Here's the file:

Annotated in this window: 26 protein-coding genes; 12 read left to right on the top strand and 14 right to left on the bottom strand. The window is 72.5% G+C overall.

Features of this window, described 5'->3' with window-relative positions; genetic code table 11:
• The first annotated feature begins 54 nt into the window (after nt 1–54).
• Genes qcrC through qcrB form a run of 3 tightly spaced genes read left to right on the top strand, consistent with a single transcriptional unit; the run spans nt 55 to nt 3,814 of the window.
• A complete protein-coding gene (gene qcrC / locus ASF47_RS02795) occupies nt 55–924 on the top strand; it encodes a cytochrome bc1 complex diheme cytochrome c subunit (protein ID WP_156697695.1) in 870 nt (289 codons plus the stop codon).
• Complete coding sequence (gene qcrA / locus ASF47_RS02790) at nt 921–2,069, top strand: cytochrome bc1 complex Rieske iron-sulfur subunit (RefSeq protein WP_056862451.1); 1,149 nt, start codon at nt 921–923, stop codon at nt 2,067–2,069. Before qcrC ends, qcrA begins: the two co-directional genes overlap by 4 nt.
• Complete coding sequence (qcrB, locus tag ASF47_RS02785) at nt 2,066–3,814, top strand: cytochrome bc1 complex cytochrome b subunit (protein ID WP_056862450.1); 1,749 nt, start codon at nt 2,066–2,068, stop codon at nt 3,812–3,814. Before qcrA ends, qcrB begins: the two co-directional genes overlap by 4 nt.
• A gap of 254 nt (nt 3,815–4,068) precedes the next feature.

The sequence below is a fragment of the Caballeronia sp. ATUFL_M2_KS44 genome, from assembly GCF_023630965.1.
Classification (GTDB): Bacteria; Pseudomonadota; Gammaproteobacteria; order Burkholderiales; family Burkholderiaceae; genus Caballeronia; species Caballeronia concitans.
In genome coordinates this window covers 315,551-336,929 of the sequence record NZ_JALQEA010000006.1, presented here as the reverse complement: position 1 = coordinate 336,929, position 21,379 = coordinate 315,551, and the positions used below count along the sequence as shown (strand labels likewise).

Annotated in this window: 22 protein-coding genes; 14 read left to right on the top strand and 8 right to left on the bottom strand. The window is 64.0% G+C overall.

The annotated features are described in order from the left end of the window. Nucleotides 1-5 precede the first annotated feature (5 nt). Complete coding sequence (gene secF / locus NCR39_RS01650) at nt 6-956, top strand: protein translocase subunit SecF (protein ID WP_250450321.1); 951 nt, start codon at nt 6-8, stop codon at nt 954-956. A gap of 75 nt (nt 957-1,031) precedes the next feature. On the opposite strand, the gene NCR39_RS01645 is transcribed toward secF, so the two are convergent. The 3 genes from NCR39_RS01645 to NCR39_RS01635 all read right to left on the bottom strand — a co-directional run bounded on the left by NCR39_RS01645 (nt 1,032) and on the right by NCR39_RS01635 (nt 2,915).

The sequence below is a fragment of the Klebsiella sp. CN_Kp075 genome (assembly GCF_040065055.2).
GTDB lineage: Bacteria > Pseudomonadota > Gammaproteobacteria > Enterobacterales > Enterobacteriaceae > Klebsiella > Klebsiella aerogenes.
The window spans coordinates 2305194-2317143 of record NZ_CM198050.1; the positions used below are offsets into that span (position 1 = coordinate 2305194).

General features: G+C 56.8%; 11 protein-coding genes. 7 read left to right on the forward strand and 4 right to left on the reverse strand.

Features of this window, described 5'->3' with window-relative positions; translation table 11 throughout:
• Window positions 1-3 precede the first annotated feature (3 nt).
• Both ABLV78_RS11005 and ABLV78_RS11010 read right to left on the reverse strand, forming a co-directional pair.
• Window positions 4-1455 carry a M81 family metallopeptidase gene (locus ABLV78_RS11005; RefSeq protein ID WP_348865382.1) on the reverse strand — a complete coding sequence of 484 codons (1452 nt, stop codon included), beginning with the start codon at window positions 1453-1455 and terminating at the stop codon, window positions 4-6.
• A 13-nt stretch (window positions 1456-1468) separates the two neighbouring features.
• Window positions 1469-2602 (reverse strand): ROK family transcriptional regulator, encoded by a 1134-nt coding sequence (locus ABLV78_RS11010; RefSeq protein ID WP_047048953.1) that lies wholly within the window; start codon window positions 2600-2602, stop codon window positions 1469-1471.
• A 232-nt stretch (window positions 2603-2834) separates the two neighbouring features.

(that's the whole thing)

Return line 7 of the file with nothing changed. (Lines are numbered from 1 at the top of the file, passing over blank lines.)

• Complete coding sequence (qcrB, locus tag ASF47_RS02785) at nt 2,066–3,814, top strand: cytochrome bc1 complex cytochrome b subunit (protein ID WP_056862450.1); 1,749 nt, start codon at nt 2,066–2,068, stop codon at nt 3,812–3,814. Before qcrA ends, qcrB begins: the two co-directional genes overlap by 4 nt.